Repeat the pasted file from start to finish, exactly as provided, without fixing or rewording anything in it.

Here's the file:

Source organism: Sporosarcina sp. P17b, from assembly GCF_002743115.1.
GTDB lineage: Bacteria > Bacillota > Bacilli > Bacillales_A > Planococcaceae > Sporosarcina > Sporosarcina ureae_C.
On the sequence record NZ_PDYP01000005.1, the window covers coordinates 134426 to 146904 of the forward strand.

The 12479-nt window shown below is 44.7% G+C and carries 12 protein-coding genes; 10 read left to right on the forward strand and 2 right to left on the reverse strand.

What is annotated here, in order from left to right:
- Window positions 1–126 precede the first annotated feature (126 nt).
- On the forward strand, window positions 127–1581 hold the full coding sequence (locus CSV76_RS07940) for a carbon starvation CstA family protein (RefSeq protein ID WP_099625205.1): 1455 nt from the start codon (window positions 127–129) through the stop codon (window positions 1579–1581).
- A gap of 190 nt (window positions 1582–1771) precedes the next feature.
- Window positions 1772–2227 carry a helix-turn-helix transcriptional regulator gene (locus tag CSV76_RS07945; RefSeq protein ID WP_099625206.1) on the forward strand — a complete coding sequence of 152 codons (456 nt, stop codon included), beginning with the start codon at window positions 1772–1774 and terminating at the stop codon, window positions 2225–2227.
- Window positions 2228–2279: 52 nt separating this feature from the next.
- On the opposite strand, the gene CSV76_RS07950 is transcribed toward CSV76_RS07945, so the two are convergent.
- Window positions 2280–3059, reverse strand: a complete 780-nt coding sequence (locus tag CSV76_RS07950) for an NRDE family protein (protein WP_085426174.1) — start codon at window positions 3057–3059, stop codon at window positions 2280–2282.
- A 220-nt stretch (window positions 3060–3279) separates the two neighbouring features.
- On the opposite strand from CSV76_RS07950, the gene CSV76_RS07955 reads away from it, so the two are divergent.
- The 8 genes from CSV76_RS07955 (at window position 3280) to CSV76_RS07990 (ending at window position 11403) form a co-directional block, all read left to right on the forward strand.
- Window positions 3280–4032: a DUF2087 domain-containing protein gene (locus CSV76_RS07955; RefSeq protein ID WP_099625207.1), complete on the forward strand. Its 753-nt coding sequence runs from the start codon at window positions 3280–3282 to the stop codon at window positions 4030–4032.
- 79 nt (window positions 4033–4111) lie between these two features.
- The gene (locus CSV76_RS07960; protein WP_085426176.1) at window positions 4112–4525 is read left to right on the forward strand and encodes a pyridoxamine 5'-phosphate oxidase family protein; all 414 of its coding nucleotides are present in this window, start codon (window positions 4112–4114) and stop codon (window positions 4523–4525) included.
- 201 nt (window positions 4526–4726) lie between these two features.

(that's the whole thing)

Source organism: Sporosarcina sp. P17b, from assembly GCF_002743115.1.
GTDB lineage: Bacteria > Bacillota > Bacilli > Bacillales_A > Planococcaceae > Sporosarcina > Sporosarcina ureae_C.
On the sequence record NZ_PDYP01000005.1, the window covers coordinates 134426 to 146904 of the forward strand.

The 12479-nt window shown below is 44.7% G+C and carries 12 protein-coding genes; 10 read left to right on the forward strand and 2 right to left on the reverse strand.

What is annotated here, in order from left to right:
- Window positions 1–126 precede the first annotated feature (126 nt).
- On the forward strand, window positions 127–1581 hold the full coding sequence (locus CSV76_RS07940) for a carbon starvation CstA family protein (RefSeq protein ID WP_099625205.1): 1455 nt from the start codon (window positions 127–129) through the stop codon (window positions 1579–1581).
- A gap of 190 nt (window positions 1582–1771) precedes the next feature.
- Window positions 1772–2227 carry a helix-turn-helix transcriptional regulator gene (locus tag CSV76_RS07945; RefSeq protein ID WP_099625206.1) on the forward strand — a complete coding sequence of 152 codons (456 nt, stop codon included), beginning with the start codon at window positions 1772–1774 and terminating at the stop codon, window positions 2225–2227.
- Window positions 2228–2279: 52 nt separating this feature from the next.
- On the opposite strand, the gene CSV76_RS07950 is transcribed toward CSV76_RS07945, so the two are convergent.
- Window positions 2280–3059, reverse strand: a complete 780-nt coding sequence (locus tag CSV76_RS07950) for an NRDE family protein (protein WP_085426174.1) — start codon at window positions 3057–3059, stop codon at window positions 2280–2282.
- A 220-nt stretch (window positions 3060–3279) separates the two neighbouring features.
- On the opposite strand from CSV76_RS07950, the gene CSV76_RS07955 reads away from it, so the two are divergent.
- The 8 genes from CSV76_RS07955 (at window position 3280) to CSV76_RS07990 (ending at window position 11403) form a co-directional block, all read left to right on the forward strand.
- Window positions 3280–4032: a DUF2087 domain-containing protein gene (locus CSV76_RS07955; RefSeq protein ID WP_099625207.1), complete on the forward strand. Its 753-nt coding sequence runs from the start codon at window positions 3280–3282 to the stop codon at window positions 4030–4032.
- 79 nt (window positions 4033–4111) lie between these two features.
- The gene (locus CSV76_RS07960; protein WP_085426176.1) at window positions 4112–4525 is read left to right on the forward strand and encodes a pyridoxamine 5'-phosphate oxidase family protein; all 414 of its coding nucleotides are present in this window, start codon (window positions 4112–4114) and stop codon (window positions 4523–4525) included.
- 201 nt (window positions 4526–4726) lie between these two features.